I sent a box full of pretzels to South Korea today; they're my friend Christina's favorite comfort food.
Christina and I met while getting our master's at SUNY Fredonia. A mutual friend put us in touch after her father passed away in 2008 (a year after mine). Over diner and several drinks, we talked about death and life, unfairness and love. Our emotions were unbridled in each other's presence. It's been like that ever since.
For the past four years, she's been teaching English as a secondary language in South Korea.
I visited her in 2011, and during the summer of 2012 we took a five-week expedition through Southeast Asia. I got to meet her boyfriend Song on the trip; the three of us rented a beach house on the Thai island of Koh Samui for 10 days.
It was there that she told me she'd cried over a bag of pretzels.
"It's really what pretzels represent," she said. She explained that pretzels don't have a presence in Korea. Expatriates can flock to Costco to purchase over-sized amounts of hard to find foods, such as apple pie, turkey and cheese. But Christina could never bring herself to purchase the five-pound bag of Snyder Twists. "Even if I only ate pretzels for every meal, I wouldn't be able to finish them before they got stale."
That's because Song has no taste for them. He'd rather eat mandu (dumplings) or smoked eggs.
This is just one of the obstacles that have arisen over the years.
Another is job security. Because Christina is from an English-speaking country, she can find a job almost anywhere as a teacher. It's more troublesome for Song since English is not his first language.
People have suggested it might be easier for her to move back and find someone here.
"Could I go back to America and find a man from my culture who likes pretzels and wants to travel and teach? Probably. But would similar professional opportunities and appreciation for my comfort food be all that it takes to make a soul mate? No."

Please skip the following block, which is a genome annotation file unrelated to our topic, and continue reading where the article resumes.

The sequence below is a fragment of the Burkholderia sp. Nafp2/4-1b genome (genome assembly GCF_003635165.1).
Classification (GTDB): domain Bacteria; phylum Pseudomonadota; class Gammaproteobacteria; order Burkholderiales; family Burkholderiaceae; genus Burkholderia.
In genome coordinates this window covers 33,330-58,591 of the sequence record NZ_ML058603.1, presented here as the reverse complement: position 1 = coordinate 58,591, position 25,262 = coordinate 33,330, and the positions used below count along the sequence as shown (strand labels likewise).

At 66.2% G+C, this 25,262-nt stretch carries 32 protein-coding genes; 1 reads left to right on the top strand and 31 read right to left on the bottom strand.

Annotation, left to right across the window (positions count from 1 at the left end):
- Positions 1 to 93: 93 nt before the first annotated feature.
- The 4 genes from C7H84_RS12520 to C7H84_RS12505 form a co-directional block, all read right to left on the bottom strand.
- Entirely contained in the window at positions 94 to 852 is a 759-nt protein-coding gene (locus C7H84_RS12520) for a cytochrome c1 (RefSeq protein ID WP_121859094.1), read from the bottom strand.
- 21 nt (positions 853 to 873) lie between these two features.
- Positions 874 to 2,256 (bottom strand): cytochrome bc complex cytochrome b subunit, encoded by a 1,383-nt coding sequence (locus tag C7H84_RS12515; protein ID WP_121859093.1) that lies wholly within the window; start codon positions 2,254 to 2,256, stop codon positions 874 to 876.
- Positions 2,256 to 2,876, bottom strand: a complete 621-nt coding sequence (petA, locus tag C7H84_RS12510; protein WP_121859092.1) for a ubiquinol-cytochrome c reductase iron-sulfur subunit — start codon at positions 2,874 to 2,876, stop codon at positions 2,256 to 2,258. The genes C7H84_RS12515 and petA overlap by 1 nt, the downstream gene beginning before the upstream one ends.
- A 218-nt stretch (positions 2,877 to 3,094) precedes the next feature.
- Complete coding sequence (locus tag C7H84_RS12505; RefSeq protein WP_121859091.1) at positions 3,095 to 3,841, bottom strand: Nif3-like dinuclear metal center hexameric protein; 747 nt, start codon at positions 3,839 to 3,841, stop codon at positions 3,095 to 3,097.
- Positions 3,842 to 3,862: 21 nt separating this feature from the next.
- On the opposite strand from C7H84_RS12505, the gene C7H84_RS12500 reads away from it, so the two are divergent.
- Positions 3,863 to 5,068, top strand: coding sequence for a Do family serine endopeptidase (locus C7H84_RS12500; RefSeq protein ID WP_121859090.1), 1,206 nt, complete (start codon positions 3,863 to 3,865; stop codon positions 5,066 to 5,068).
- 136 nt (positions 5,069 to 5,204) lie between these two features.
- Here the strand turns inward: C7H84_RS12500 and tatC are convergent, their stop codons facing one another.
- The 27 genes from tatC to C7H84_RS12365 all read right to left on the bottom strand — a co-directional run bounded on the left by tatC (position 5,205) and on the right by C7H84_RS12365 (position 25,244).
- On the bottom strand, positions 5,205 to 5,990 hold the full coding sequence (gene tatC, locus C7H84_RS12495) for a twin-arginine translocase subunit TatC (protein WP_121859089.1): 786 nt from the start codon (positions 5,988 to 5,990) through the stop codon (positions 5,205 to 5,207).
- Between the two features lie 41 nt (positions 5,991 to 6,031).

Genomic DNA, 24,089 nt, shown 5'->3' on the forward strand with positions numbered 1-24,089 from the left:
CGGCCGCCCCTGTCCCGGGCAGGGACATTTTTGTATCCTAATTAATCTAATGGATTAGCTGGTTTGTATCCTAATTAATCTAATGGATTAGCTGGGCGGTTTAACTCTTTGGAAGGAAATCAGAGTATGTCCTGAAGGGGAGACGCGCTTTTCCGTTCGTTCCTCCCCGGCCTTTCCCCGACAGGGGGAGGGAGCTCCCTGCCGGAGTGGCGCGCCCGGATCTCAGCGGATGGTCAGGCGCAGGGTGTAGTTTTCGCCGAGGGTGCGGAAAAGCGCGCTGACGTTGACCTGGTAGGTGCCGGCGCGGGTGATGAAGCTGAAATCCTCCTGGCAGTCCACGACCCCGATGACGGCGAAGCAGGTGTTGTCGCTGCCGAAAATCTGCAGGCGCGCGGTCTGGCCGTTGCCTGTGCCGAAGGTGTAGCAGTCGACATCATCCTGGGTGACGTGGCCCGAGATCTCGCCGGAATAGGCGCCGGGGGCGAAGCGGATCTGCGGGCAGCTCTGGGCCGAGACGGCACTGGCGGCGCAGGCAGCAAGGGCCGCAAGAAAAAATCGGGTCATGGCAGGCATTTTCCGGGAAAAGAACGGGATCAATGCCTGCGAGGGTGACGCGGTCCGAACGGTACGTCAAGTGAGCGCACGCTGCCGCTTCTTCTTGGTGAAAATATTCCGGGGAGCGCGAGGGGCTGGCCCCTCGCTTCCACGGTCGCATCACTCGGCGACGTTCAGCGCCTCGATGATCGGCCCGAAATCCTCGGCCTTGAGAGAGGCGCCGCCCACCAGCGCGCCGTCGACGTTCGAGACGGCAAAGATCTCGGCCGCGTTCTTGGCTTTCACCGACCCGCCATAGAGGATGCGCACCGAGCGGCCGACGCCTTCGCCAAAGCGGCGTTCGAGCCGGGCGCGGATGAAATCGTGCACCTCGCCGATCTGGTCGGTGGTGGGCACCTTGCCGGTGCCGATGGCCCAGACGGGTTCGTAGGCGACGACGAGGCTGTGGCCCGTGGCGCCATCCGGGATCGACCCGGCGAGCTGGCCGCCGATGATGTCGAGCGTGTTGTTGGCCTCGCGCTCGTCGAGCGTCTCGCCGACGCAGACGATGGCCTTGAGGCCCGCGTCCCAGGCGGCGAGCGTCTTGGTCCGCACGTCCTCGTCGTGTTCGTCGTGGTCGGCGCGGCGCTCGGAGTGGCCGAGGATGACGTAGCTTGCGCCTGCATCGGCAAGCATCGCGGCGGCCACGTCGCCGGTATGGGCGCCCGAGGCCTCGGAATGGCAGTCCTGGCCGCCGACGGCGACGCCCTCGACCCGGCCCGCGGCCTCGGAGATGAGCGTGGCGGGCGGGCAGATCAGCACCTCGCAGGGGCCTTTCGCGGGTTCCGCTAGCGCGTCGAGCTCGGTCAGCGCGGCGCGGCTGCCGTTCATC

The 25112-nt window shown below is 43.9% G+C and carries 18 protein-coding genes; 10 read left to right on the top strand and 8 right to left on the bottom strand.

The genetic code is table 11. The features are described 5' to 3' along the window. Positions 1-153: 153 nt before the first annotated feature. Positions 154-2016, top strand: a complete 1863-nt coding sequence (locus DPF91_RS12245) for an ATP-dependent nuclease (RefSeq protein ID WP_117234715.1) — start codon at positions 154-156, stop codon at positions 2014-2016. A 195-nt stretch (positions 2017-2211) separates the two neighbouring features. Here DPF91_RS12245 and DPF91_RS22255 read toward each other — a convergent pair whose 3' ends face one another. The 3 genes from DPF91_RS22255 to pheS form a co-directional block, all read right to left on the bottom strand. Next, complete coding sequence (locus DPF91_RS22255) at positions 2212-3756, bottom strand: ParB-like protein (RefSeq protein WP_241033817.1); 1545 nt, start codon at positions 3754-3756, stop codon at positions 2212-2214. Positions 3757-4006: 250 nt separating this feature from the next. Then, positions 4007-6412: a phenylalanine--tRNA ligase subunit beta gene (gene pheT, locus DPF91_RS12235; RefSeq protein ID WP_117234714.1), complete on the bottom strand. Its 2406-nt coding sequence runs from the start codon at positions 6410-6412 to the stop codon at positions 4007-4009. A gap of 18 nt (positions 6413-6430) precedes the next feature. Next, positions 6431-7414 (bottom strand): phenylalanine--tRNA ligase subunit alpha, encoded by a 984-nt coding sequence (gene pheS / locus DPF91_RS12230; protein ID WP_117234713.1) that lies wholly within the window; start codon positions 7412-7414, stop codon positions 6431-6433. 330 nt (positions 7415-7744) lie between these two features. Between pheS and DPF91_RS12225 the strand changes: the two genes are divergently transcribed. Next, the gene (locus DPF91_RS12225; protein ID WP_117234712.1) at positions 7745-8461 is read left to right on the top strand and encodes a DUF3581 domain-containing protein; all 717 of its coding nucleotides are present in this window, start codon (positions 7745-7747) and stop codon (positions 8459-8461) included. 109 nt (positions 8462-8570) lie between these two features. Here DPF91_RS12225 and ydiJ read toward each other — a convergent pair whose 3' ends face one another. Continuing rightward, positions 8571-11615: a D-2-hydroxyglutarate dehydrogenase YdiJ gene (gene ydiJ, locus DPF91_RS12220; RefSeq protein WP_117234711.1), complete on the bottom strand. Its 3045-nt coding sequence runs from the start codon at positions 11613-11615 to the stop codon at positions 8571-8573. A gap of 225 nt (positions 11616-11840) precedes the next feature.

Christina visited the States for Christmas this year. After spending the holiday and New Year in Western New York, she came to Manhattan and spent her last day with me.
"I'm engaged," she said.
In the summer of 2013, she and Song had an eight-month stint in Melbourne, Australia.
One spring day they took a walk through Queen Victoria Gardens. The brick inlaid walkway they were strolling down was hemmed with vibrant flowers and looming trees. She thought it would be an ideal spot for a wedding. And then reality set in: it would be too expensive to ask their friends and family to travel to Australia.
She was disheartened; her parents wanted them in Buffalo, Song's wanted them in Korea.
As they walked on, hand in hand, she tried to enjoy the moment for what it was. And then she had a thought. Maybe she didn't need to have a big wedding in Australia. She looked at Song.
"That moment, right then, on that brick walkway, we were walking down the aisle," she told me. "I was married to this man. He was my life partner. I don't need a traditional wedding to know that."
Song must have had similar feelings because soon after that spring day, he asked her to marry him.
Christina once told me that when she becomes a mother, she wants her family to practice a different religion every year. That way her children will have a comprehensive understanding of other cultures. Although eccentric to some, I've always found her determination to examine and appreciate the world admirable.
The down side is: we only see each other once a year, at most. It's not much, but it's enough - I can't be completely defeated in a world in which she lives.
I like to think that Christina and I will end up in same neck of the woods at some point, that our curious souls will eventually settle and meet. Until then, I will comfort her with pretzels.
Sarah T. Schwab is a Sunday OBSERVER contributor and Fredonia State graduate. Send comments to
or view her Web site at www.SarahTSchwab.com